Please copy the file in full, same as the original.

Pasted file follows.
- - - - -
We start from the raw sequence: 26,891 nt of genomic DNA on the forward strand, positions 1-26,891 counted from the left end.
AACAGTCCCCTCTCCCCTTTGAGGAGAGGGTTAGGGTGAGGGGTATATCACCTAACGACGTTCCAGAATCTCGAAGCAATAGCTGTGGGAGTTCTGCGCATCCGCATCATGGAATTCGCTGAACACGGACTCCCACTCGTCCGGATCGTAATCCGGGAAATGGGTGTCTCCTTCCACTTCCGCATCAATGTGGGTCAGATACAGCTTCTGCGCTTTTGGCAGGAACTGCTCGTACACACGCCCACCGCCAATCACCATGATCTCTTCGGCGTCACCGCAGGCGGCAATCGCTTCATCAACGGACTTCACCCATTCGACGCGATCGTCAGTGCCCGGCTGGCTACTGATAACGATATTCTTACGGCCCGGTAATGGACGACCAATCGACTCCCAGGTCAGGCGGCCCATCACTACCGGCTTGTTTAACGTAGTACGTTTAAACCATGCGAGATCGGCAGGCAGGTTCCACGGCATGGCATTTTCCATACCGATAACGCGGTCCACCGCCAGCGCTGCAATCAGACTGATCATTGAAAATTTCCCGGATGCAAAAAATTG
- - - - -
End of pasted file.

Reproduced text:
We start from the raw sequence: 26,891 nt of genomic DNA on the forward strand, positions 1-26,891 counted from the left end.
AACAGTCCCCTCTCCCCTTTGAGGAGAGGGTTAGGGTGAGGGGTATATCACCTAACGACGTTCCAGAATCTCGAAGCAATAGCTGTGGGAGTTCTGCGCATCCGCATCATGGAATTCGCTGAACACGGACTCCCACTCGTCCGGATCGTAATCCGGGAAATGGGTGTCTCCTTCCACTTCCGCATCAATGTGGGTCAGATACAGCTTCTGCGCTTTTGGCAGGAACTGCTCGTACACACGCCCACCGCCAATCACCATGATCTCTTCGGCGTCACCGCAGGCGGCAATCGCTTCATCAACGGACTTCACCCATTCGACGCGATCGTCAGTGCCCGGCTGGCTACTGATAACGATATTCTTACGGCCCGGTAATGGACGACCAATCGACTCCCAGGTCAGGCGGCCCATCACTACCGGCTTGTTTAACGTAGTACGTTTAAACCATGCGAGATCGGCAGGCAGGTTCCACGGCATGGCATTTTCCATACCGATAACGCGGTCCACCGCCAGCGCTGCAATCAGACTGATCATTGAAAATTTCCCGGATGCAAAAAATTG